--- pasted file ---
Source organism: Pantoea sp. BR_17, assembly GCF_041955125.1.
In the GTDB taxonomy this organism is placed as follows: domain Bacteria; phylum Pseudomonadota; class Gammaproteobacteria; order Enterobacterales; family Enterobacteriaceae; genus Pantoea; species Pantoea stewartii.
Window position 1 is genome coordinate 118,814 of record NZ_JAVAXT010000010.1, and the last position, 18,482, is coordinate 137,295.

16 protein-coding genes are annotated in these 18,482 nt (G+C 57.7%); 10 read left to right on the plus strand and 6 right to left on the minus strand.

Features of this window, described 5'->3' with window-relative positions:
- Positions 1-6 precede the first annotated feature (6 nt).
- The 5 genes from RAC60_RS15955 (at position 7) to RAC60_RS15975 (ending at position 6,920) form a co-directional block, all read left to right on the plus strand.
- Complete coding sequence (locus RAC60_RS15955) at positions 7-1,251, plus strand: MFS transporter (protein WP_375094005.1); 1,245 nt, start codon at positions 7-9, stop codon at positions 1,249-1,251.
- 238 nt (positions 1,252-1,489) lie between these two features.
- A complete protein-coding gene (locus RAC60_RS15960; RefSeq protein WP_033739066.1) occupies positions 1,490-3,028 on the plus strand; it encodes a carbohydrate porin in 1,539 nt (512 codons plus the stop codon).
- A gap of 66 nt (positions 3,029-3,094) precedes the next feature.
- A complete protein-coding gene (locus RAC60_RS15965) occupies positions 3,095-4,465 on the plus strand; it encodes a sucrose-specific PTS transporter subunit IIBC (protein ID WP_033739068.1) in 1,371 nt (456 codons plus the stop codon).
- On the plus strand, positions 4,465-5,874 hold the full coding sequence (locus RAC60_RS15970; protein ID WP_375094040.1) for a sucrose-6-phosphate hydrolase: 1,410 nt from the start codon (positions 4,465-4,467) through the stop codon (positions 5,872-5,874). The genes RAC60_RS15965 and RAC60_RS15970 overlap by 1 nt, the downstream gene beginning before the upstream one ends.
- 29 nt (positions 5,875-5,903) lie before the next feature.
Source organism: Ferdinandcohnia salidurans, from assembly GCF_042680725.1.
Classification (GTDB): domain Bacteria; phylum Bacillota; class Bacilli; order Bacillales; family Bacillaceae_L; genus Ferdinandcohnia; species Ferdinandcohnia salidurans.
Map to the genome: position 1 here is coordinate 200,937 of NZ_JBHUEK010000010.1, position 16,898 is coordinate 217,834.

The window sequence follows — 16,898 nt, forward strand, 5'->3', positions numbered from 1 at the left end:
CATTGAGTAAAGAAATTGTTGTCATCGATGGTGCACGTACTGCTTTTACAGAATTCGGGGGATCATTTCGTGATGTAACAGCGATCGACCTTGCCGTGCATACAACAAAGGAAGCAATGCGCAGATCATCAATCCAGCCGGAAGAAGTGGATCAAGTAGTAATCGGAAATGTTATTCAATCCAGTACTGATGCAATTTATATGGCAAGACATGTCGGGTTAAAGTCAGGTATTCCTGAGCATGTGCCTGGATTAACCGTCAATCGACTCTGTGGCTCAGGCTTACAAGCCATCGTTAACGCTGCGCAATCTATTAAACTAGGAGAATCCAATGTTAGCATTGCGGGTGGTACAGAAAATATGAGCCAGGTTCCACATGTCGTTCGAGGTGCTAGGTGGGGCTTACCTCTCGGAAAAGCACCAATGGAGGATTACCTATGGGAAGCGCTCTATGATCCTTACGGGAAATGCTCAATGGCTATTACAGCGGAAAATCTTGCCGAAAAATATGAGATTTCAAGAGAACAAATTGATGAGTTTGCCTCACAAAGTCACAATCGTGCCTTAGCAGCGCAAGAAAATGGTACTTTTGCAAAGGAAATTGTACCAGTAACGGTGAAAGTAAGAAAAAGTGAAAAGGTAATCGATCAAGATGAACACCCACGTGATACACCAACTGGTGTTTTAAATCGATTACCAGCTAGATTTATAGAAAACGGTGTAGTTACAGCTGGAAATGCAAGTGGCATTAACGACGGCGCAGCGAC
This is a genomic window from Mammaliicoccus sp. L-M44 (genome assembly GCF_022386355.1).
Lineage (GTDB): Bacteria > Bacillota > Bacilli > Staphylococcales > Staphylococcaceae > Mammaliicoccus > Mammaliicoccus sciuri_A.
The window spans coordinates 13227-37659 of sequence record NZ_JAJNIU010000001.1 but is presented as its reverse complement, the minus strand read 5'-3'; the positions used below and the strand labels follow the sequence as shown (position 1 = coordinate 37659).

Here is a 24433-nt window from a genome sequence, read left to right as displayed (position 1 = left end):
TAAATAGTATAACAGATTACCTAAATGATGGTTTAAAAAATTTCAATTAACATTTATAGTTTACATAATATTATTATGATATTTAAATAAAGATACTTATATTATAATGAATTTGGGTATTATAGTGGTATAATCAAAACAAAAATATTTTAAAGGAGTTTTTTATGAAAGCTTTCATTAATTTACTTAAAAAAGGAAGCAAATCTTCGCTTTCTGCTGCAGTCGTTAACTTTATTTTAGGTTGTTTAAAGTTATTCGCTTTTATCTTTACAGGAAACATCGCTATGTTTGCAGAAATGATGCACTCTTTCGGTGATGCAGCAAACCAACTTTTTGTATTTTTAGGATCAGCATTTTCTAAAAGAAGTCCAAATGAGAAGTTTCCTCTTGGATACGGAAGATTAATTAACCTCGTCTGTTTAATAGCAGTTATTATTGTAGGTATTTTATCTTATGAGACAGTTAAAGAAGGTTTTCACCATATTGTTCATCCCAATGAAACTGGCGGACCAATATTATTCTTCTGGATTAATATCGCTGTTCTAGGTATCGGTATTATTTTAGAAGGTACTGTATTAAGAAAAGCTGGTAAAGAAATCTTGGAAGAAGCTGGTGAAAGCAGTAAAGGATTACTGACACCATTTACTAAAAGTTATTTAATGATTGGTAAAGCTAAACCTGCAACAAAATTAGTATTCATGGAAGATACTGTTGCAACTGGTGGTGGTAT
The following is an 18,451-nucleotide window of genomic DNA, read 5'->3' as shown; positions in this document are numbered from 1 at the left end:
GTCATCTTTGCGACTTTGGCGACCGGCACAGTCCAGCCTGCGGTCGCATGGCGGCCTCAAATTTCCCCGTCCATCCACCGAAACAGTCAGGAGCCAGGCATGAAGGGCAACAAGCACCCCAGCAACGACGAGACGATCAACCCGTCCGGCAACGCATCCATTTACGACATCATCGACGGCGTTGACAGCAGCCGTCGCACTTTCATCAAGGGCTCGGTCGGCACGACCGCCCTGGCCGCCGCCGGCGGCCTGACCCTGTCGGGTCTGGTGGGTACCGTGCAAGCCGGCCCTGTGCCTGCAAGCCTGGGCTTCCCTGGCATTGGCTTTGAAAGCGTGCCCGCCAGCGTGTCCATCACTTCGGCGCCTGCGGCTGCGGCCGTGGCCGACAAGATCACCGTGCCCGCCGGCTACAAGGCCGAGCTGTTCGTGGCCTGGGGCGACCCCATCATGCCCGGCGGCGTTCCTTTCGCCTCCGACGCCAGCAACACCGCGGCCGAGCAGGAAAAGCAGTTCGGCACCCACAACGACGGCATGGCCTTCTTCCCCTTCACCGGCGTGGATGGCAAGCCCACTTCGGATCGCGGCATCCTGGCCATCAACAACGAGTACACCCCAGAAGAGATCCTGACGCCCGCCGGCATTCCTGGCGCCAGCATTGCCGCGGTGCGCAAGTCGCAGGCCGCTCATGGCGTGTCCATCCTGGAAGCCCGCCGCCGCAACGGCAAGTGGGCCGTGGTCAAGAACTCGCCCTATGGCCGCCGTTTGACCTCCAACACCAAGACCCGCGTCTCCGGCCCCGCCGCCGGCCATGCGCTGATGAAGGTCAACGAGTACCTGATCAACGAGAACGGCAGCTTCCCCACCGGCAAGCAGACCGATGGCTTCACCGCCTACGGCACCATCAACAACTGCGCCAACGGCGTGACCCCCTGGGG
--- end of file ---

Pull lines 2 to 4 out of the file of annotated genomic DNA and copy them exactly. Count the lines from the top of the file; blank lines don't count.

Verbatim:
In the GTDB taxonomy this organism is placed as follows: domain Bacteria; phylum Pseudomonadota; class Gammaproteobacteria; order Enterobacterales; family Enterobacteriaceae; genus Pantoea; species Pantoea stewartii.
Window position 1 is genome coordinate 118,814 of record NZ_JAVAXT010000010.1, and the last position, 18,482, is coordinate 137,295.

16 protein-coding genes are annotated in these 18,482 nt (G+C 57.7%); 10 read left to right on the plus strand and 6 right to left on the minus strand.